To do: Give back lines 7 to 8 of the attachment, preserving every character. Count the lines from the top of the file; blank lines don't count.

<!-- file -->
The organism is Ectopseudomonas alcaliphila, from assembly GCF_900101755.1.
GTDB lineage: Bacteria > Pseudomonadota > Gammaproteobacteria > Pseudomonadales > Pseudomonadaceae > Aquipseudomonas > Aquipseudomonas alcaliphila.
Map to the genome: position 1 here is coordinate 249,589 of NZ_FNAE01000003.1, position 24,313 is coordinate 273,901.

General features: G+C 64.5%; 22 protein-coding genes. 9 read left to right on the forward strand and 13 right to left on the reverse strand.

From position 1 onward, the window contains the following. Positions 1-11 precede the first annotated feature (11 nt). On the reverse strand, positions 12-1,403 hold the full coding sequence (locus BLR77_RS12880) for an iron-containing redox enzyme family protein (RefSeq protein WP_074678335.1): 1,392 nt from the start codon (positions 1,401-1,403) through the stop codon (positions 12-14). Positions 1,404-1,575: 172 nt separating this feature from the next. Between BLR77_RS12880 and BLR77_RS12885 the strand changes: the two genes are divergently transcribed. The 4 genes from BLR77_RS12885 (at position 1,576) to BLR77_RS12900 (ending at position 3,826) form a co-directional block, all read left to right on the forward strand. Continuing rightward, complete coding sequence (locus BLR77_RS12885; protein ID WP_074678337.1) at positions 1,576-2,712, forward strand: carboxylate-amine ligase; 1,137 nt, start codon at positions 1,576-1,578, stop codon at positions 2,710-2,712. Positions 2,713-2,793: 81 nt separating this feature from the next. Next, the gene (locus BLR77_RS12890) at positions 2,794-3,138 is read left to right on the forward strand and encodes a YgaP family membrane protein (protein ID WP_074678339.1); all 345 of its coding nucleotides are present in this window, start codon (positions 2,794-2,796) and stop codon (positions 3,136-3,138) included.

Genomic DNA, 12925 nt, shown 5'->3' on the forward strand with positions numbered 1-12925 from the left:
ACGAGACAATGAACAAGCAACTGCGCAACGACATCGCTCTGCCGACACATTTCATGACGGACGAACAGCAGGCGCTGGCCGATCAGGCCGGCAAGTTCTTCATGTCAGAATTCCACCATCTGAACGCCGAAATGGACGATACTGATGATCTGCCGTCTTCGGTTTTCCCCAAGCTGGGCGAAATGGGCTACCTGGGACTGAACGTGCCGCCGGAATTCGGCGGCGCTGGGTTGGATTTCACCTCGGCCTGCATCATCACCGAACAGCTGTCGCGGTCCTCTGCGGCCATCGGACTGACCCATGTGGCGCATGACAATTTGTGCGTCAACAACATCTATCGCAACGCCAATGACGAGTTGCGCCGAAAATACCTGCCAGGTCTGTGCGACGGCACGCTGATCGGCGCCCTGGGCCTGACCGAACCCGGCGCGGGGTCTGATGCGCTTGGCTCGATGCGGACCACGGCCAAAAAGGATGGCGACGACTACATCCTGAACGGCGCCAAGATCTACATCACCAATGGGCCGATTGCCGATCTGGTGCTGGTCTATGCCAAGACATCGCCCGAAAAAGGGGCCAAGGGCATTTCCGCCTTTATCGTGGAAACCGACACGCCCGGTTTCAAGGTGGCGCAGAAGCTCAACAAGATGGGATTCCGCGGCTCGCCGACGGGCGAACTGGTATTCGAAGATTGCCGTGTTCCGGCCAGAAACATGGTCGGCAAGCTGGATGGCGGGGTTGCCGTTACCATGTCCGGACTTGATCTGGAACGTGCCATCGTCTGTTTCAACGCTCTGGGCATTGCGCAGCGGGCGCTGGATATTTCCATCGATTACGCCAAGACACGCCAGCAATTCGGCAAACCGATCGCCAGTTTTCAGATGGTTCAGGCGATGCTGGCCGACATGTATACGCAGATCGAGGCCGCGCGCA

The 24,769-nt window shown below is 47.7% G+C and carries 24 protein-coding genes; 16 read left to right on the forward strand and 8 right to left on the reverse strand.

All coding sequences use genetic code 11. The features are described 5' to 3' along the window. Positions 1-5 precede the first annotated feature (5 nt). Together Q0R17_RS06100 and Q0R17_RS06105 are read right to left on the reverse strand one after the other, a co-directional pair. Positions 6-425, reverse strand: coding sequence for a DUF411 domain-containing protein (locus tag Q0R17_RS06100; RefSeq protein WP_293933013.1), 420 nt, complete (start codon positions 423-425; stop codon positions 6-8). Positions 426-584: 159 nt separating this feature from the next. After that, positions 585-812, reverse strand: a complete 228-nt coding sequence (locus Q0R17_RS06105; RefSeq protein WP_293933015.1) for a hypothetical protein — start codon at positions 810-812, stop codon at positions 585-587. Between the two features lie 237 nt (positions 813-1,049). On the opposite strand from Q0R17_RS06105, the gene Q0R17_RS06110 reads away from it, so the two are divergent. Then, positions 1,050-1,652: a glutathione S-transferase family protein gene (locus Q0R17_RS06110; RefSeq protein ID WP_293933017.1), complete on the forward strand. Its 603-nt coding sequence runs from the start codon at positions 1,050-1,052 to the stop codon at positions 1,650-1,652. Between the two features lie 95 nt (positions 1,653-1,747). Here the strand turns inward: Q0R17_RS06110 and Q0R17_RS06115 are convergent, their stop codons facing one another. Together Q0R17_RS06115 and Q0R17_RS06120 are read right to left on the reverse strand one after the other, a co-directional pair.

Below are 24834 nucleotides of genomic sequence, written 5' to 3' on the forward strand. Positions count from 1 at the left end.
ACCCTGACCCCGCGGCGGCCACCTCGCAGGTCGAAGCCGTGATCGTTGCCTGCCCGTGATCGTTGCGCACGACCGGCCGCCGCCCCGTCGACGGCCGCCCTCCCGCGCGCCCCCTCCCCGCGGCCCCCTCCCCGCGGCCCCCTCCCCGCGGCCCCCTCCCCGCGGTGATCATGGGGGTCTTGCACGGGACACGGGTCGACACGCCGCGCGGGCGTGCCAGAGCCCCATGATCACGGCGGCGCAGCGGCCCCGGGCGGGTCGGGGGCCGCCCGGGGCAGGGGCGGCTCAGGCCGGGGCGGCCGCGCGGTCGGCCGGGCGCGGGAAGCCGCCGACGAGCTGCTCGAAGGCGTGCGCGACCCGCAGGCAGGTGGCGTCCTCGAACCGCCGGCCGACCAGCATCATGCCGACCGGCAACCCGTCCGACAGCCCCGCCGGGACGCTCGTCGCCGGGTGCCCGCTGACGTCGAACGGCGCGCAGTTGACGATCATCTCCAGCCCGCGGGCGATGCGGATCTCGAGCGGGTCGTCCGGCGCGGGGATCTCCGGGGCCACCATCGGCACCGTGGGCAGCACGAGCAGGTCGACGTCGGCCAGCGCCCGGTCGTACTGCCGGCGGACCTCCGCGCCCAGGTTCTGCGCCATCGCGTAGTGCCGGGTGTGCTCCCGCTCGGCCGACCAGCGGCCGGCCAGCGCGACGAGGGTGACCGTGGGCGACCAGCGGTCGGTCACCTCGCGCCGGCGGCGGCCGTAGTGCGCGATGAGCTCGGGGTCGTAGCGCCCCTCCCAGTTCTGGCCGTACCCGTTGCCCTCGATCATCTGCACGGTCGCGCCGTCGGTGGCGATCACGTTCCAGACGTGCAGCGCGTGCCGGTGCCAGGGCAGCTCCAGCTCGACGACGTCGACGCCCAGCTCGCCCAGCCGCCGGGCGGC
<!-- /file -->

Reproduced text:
ACGAGACAATGAACAAGCAACTGCGCAACGACATCGCTCTGCCGACACATTTCATGACGGACGAACAGCAGGCGCTGGCCGATCAGGCCGGCAAGTTCTTCATGTCAGAATTCCACCATCTGAACGCCGAAATGGACGATACTGATGATCTGCCGTCTTCGGTTTTCCCCAAGCTGGGCGAAATGGGCTACCTGGGACTGAACGTGCCGCCGGAATTCGGCGGCGCTGGGTTGGATTTCACCTCGGCCTGCATCATCACCGAACAGCTGTCGCGGTCCTCTGCGGCCATCGGACTGACCCATGTGGCGCATGACAATTTGTGCGTCAACAACATCTATCGCAACGCCAATGACGAGTTGCGCCGAAAATACCTGCCAGGTCTGTGCGACGGCACGCTGATCGGCGCCCTGGGCCTGACCGAACCCGGCGCGGGGTCTGATGCGCTTGGCTCGATGCGGACCACGGCCAAAAAGGATGGCGACGACTACATCCTGAACGGCGCCAAGATCTACATCACCAATGGGCCGATTGCCGATCTGGTGCTGGTCTATGCCAAGACATCGCCCGAAAAAGGGGCCAAGGGCATTTCCGCCTTTATCGTGGAAACCGACACGCCCGGTTTCAAGGTGGCGCAGAAGCTCAACAAGATGGGATTCCGCGGCTCGCCGACGGGCGAACTGGTATTCGAAGATTGCCGTGTTCCGGCCAGAAACATGGTCGGCAAGCTGGATGGCGGGGTTGCCGTTACCATGTCCGGACTTGATCTGGAACGTGCCATCGTCTGTTTCAACGCTCTGGGCATTGCGCAGCGGGCGCTGGATATTTCCATCGATTACGCCAAGACACGCCAGCAATTCGGCAAACCGATCGCCAGTTTTCAGATGGTTCAGGCGATGCTGGCCGACATGTATACGCAGATCGAGGCCGCGCGCA

The 24,769-nt window shown below is 47.7% G+C and carries 24 protein-coding genes; 16 read left to right on the forward strand and 8 right to left on the reverse strand.